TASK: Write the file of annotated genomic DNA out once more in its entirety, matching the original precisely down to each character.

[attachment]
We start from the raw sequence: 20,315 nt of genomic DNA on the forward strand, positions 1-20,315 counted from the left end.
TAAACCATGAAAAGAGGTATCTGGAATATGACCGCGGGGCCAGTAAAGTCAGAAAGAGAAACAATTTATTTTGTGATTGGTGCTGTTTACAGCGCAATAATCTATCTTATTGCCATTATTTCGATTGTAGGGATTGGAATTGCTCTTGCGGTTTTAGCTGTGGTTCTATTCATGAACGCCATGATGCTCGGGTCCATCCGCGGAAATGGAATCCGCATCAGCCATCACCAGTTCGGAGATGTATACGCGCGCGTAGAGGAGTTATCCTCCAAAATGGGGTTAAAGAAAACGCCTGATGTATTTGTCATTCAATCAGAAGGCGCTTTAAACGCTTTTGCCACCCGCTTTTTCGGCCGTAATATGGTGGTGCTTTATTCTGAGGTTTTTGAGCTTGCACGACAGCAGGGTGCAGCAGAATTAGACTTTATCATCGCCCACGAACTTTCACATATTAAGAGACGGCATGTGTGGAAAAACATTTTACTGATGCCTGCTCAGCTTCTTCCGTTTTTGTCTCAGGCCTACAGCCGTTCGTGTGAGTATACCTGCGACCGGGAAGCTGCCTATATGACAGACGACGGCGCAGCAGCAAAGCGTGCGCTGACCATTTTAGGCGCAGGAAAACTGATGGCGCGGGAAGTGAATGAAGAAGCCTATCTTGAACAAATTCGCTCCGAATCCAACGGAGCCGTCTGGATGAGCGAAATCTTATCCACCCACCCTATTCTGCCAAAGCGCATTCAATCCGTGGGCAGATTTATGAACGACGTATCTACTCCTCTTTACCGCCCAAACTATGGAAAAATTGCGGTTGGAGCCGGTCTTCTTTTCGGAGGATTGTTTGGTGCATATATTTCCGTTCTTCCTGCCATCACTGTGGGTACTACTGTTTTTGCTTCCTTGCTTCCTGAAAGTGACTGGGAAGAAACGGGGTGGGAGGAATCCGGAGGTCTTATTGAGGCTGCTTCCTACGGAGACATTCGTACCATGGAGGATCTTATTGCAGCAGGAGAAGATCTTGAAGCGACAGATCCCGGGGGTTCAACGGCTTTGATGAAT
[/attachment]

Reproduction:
We start from the raw sequence: 20,315 nt of genomic DNA on the forward strand, positions 1-20,315 counted from the left end.
TAAACCATGAAAAGAGGTATCTGGAATATGACCGCGGGGCCAGTAAAGTCAGAAAGAGAAACAATTTATTTTGTGATTGGTGCTGTTTACAGCGCAATAATCTATCTTATTGCCATTATTTCGATTGTAGGGATTGGAATTGCTCTTGCGGTTTTAGCTGTGGTTCTATTCATGAACGCCATGATGCTCGGGTCCATCCGCGGAAATGGAATCCGCATCAGCCATCACCAGTTCGGAGATGTATACGCGCGCGTAGAGGAGTTATCCTCCAAAATGGGGTTAAAGAAAACGCCTGATGTATTTGTCATTCAATCAGAAGGCGCTTTAAACGCTTTTGCCACCCGCTTTTTCGGCCGTAATATGGTGGTGCTTTATTCTGAGGTTTTTGAGCTTGCACGACAGCAGGGTGCAGCAGAATTAGACTTTATCATCGCCCACGAACTTTCACATATTAAGAGACGGCATGTGTGGAAAAACATTTTACTGATGCCTGCTCAGCTTCTTCCGTTTTTGTCTCAGGCCTACAGCCGTTCGTGTGAGTATACCTGCGACCGGGAAGCTGCCTATATGACAGACGACGGCGCAGCAGCAAAGCGTGCGCTGACCATTTTAGGCGCAGGAAAACTGATGGCGCGGGAAGTGAATGAAGAAGCCTATCTTGAACAAATTCGCTCCGAATCCAACGGAGCCGTCTGGATGAGCGAAATCTTATCCACCCACCCTATTCTGCCAAAGCGCATTCAATCCGTGGGCAGATTTATGAACGACGTATCTACTCCTCTTTACCGCCCAAACTATGGAAAAATTGCGGTTGGAGCCGGTCTTCTTTTCGGAGGATTGTTTGGTGCATATATTTCCGTTCTTCCTGCCATCACTGTGGGTACTACTGTTTTTGCTTCCTTGCTTCCTGAAAGTGACTGGGAAGAAACGGGGTGGGAGGAATCCGGAGGTCTTATTGAGGCTGCTTCCTACGGAGACATTCGTACCATGGAGGATCTTATTGCAGCAGGAGAAGATCTTGAAGCGACAGATCCCGGGGGTTCAACGGCTTTGATGAAT